# Always a Multiple? Think of a two-digit number.

For example, Alison chose 42 and added 24 to get 66.

Try a few examples.
Can you explain why your answer is always a multiple of 11?

Alison and Charlie came up with their own explanations:

If you can't play the videos, you can read a description below.

Alison arranged multilink to show four tens and two units for 42, and two tens and four units for 24.
She then put the four units with the four tens, and the two units with the two tens, giving six lots of eleven.

Charlie imagined a two-digit number $ab$, where $a$ represents the number in the tens column, and $b$ respresents the number in the units. This can be written as $10a+b$. Similarly, $ba$ can be written as $10b+a$.

Charlie added these together to get $11a+11b$, which he wrote as $11(a+b)$.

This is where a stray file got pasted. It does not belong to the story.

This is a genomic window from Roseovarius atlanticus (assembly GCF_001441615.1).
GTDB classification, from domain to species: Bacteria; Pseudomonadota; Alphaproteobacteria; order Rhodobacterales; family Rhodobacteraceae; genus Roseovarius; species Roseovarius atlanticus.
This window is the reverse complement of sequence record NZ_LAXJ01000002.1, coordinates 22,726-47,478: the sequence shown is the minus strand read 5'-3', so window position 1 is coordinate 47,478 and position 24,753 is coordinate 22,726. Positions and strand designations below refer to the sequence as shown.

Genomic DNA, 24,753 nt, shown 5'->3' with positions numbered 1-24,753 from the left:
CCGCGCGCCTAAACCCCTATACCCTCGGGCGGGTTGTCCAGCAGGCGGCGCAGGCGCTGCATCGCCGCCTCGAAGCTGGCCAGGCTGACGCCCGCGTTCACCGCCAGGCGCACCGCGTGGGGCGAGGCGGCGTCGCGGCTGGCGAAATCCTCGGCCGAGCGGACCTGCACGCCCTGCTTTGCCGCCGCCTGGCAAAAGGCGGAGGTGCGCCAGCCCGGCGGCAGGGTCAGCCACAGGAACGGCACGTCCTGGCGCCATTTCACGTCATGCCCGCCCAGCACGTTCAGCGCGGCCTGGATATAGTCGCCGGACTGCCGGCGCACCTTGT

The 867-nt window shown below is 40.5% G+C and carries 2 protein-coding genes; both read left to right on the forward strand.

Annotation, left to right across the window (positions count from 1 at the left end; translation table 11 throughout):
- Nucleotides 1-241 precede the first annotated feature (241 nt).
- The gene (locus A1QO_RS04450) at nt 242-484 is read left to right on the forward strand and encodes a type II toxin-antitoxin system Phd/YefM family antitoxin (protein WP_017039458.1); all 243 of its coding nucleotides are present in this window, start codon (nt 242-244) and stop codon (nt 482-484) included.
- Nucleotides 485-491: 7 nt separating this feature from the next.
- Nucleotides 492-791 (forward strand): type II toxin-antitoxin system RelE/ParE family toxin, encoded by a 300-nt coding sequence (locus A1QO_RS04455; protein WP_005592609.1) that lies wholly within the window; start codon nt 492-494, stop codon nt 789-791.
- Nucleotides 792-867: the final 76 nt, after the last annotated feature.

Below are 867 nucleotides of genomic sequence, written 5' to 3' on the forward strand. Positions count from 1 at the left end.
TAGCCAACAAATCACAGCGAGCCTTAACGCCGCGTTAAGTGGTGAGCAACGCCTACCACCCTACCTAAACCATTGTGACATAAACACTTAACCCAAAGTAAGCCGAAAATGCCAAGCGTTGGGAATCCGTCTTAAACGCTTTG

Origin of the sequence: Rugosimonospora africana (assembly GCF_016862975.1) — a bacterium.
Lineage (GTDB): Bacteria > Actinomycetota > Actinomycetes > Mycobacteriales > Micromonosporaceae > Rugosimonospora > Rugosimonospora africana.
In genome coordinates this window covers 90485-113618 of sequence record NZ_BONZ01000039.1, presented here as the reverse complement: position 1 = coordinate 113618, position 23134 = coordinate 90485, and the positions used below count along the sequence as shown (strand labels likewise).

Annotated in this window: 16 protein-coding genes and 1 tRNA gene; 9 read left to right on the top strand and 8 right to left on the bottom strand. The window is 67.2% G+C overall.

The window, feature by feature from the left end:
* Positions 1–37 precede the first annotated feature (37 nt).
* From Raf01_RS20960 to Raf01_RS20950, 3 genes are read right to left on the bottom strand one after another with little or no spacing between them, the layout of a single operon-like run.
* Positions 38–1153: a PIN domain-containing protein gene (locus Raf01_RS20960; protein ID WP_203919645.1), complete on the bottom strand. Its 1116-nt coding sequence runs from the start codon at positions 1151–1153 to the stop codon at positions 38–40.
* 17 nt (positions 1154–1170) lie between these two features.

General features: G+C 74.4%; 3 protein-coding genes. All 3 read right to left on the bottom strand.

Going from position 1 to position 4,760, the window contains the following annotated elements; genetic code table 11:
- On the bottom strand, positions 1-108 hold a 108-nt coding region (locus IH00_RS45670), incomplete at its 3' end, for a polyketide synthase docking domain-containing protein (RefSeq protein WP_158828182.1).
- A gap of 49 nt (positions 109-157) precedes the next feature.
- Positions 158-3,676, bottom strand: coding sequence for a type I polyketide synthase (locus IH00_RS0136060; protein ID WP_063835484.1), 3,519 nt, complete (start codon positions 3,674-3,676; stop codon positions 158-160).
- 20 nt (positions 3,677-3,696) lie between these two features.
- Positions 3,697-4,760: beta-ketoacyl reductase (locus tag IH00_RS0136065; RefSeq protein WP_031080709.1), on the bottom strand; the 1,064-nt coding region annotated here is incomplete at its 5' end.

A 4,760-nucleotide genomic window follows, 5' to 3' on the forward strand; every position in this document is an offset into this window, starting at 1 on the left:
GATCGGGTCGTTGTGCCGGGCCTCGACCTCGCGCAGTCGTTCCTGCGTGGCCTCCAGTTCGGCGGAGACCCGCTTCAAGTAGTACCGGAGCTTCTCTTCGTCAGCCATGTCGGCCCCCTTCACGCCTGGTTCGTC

Here are some similar number tricks.
Can you use Charlie's or Alison's representation to explain how they work?

• Take any two-digit number. Reverse the digits, and subtract your answer from your original number. What do you notice?

• Take any three-digit number. Reverse the digits, and subtract your answer from your original number. What do you notice?

• Take any five-digit number. Reverse the digits, and subtract your answer from your original number. What do you notice?

Can you make up some number tricks of your own?

### THIS QUESTION

This is incredibly cool and fun to try out. I highly recommend.

### This Question

This is really cool, I highly recommend it.

### Really cool, easy to

Really cool, easy to understand

### COOL

it is good and fun and easy to understand

### it is always a multiple of 11

it is always a multiple of 11 because the reversed digits even it out, eg. 5+6 equals 11, and 60+50 equals 110

### maths

Hey i love the videos